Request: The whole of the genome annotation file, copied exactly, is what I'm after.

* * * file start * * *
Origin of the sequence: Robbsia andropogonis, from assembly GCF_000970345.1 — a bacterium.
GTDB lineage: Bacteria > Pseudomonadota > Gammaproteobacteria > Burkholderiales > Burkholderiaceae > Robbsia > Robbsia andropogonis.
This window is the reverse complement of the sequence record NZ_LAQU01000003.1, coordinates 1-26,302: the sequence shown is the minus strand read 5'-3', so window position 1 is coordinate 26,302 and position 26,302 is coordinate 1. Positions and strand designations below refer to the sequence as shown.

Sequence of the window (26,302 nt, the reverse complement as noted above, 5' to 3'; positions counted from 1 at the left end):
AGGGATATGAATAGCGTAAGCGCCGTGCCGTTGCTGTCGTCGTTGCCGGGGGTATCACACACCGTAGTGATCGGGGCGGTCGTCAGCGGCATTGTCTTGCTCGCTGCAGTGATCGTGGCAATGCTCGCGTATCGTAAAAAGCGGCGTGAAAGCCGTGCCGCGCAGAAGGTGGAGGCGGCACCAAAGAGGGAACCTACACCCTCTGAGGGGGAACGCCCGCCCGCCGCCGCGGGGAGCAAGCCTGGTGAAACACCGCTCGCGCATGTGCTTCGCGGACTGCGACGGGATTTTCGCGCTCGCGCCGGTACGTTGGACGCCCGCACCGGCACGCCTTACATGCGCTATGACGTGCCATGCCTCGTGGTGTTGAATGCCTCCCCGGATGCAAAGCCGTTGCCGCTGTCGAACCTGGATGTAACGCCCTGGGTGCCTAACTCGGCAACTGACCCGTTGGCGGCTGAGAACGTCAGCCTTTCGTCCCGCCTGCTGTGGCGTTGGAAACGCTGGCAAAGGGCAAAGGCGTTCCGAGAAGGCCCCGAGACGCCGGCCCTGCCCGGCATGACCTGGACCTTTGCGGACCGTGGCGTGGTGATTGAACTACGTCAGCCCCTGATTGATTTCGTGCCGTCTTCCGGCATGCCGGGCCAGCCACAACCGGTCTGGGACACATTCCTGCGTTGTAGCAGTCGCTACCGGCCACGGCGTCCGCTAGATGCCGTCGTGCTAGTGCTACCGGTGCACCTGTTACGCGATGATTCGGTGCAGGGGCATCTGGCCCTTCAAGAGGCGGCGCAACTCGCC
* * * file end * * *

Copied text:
Origin of the sequence: Robbsia andropogonis, from assembly GCF_000970345.1 — a bacterium.
GTDB lineage: Bacteria > Pseudomonadota > Gammaproteobacteria > Burkholderiales > Burkholderiaceae > Robbsia > Robbsia andropogonis.
This window is the reverse complement of the sequence record NZ_LAQU01000003.1, coordinates 1-26,302: the sequence shown is the minus strand read 5'-3', so window position 1 is coordinate 26,302 and position 26,302 is coordinate 1. Positions and strand designations below refer to the sequence as shown.

Sequence of the window (26,302 nt, the reverse complement as noted above, 5' to 3'; positions counted from 1 at the left end):
AGGGATATGAATAGCGTAAGCGCCGTGCCGTTGCTGTCGTCGTTGCCGGGGGTATCACACACCGTAGTGATCGGGGCGGTCGTCAGCGGCATTGTCTTGCTCGCTGCAGTGATCGTGGCAATGCTCGCGTATCGTAAAAAGCGGCGTGAAAGCCGTGCCGCGCAGAAGGTGGAGGCGGCACCAAAGAGGGAACCTACACCCTCTGAGGGGGAACGCCCGCCCGCCGCCGCGGGGAGCAAGCCTGGTGAAACACCGCTCGCGCATGTGCTTCGCGGACTGCGACGGGATTTTCGCGCTCGCGCCGGTACGTTGGACGCCCGCACCGGCACGCCTTACATGCGCTATGACGTGCCATGCCTCGTGGTGTTGAATGCCTCCCCGGATGCAAAGCCGTTGCCGCTGTCGAACCTGGATGTAACGCCCTGGGTGCCTAACTCGGCAACTGACCCGTTGGCGGCTGAGAACGTCAGCCTTTCGTCCCGCCTGCTGTGGCGTTGGAAACGCTGGCAAAGGGCAAAGGCGTTCCGAGAAGGCCCCGAGACGCCGGCCCTGCCCGGCATGACCTGGACCTTTGCGGACCGTGGCGTGGTGATTGAACTACGTCAGCCCCTGATTGATTTCGTGCCGTCTTCCGGCATGCCGGGCCAGCCACAACCGGTCTGGGACACATTCCTGCGTTGTAGCAGTCGCTACCGGCCACGGCGTCCGCTAGATGCCGTCGTGCTAGTGCTACCGGTGCACCTGTTACGCGATGATTCGGTGCAGGGGCATCTGGCCCTTCAAGAGGCGGCGCAACTCGCC